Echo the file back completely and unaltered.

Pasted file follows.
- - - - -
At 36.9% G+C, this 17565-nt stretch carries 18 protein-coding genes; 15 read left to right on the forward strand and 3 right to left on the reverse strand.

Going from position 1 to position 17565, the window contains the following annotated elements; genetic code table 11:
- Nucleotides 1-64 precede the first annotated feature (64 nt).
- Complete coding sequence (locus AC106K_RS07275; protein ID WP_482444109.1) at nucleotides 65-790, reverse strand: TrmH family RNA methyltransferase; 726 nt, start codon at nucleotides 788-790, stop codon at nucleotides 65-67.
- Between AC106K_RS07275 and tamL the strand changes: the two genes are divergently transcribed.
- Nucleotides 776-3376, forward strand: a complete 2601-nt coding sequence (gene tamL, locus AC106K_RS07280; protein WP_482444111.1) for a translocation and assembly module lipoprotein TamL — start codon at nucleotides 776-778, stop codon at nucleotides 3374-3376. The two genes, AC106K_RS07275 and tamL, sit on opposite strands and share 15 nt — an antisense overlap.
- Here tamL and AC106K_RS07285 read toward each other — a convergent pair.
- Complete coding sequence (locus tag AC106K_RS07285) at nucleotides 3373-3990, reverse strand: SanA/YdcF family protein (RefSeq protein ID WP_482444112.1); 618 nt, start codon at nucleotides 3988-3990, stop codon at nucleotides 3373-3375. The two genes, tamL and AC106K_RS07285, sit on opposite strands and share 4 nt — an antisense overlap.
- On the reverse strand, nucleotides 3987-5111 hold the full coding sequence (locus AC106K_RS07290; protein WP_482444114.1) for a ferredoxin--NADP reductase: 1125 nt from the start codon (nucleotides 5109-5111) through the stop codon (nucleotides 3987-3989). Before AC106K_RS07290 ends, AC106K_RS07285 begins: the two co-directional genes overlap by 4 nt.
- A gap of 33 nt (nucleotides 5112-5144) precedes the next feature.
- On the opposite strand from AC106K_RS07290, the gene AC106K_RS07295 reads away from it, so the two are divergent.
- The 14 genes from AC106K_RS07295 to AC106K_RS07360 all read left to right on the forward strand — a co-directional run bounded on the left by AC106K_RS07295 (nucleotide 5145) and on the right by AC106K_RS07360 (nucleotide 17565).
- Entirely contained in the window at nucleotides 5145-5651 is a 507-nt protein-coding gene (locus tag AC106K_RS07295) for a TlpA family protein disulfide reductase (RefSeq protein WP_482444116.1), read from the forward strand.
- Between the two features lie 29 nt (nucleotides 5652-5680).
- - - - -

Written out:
At 36.9% G+C, this 17565-nt stretch carries 18 protein-coding genes; 15 read left to right on the forward strand and 3 right to left on the reverse strand.

Going from position 1 to position 17565, the window contains the following annotated elements; genetic code table 11:
- Nucleotides 1-64 precede the first annotated feature (64 nt).
- Complete coding sequence (locus AC106K_RS07275; protein ID WP_482444109.1) at nucleotides 65-790, reverse strand: TrmH family RNA methyltransferase; 726 nt, start codon at nucleotides 788-790, stop codon at nucleotides 65-67.
- Between AC106K_RS07275 and tamL the strand changes: the two genes are divergently transcribed.
- Nucleotides 776-3376, forward strand: a complete 2601-nt coding sequence (gene tamL, locus AC106K_RS07280; protein WP_482444111.1) for a translocation and assembly module lipoprotein TamL — start codon at nucleotides 776-778, stop codon at nucleotides 3374-3376. The two genes, AC106K_RS07275 and tamL, sit on opposite strands and share 15 nt — an antisense overlap.
- Here tamL and AC106K_RS07285 read toward each other — a convergent pair.
- Complete coding sequence (locus tag AC106K_RS07285) at nucleotides 3373-3990, reverse strand: SanA/YdcF family protein (RefSeq protein ID WP_482444112.1); 618 nt, start codon at nucleotides 3988-3990, stop codon at nucleotides 3373-3375. The two genes, tamL and AC106K_RS07285, sit on opposite strands and share 4 nt — an antisense overlap.
- On the reverse strand, nucleotides 3987-5111 hold the full coding sequence (locus AC106K_RS07290; protein WP_482444114.1) for a ferredoxin--NADP reductase: 1125 nt from the start codon (nucleotides 5109-5111) through the stop codon (nucleotides 3987-3989). Before AC106K_RS07290 ends, AC106K_RS07285 begins: the two co-directional genes overlap by 4 nt.
- A gap of 33 nt (nucleotides 5112-5144) precedes the next feature.
- On the opposite strand from AC106K_RS07290, the gene AC106K_RS07295 reads away from it, so the two are divergent.
- The 14 genes from AC106K_RS07295 to AC106K_RS07360 all read left to right on the forward strand — a co-directional run bounded on the left by AC106K_RS07295 (nucleotide 5145) and on the right by AC106K_RS07360 (nucleotide 17565).
- Entirely contained in the window at nucleotides 5145-5651 is a 507-nt protein-coding gene (locus tag AC106K_RS07295) for a TlpA family protein disulfide reductase (RefSeq protein WP_482444116.1), read from the forward strand.
- Between the two features lie 29 nt (nucleotides 5652-5680).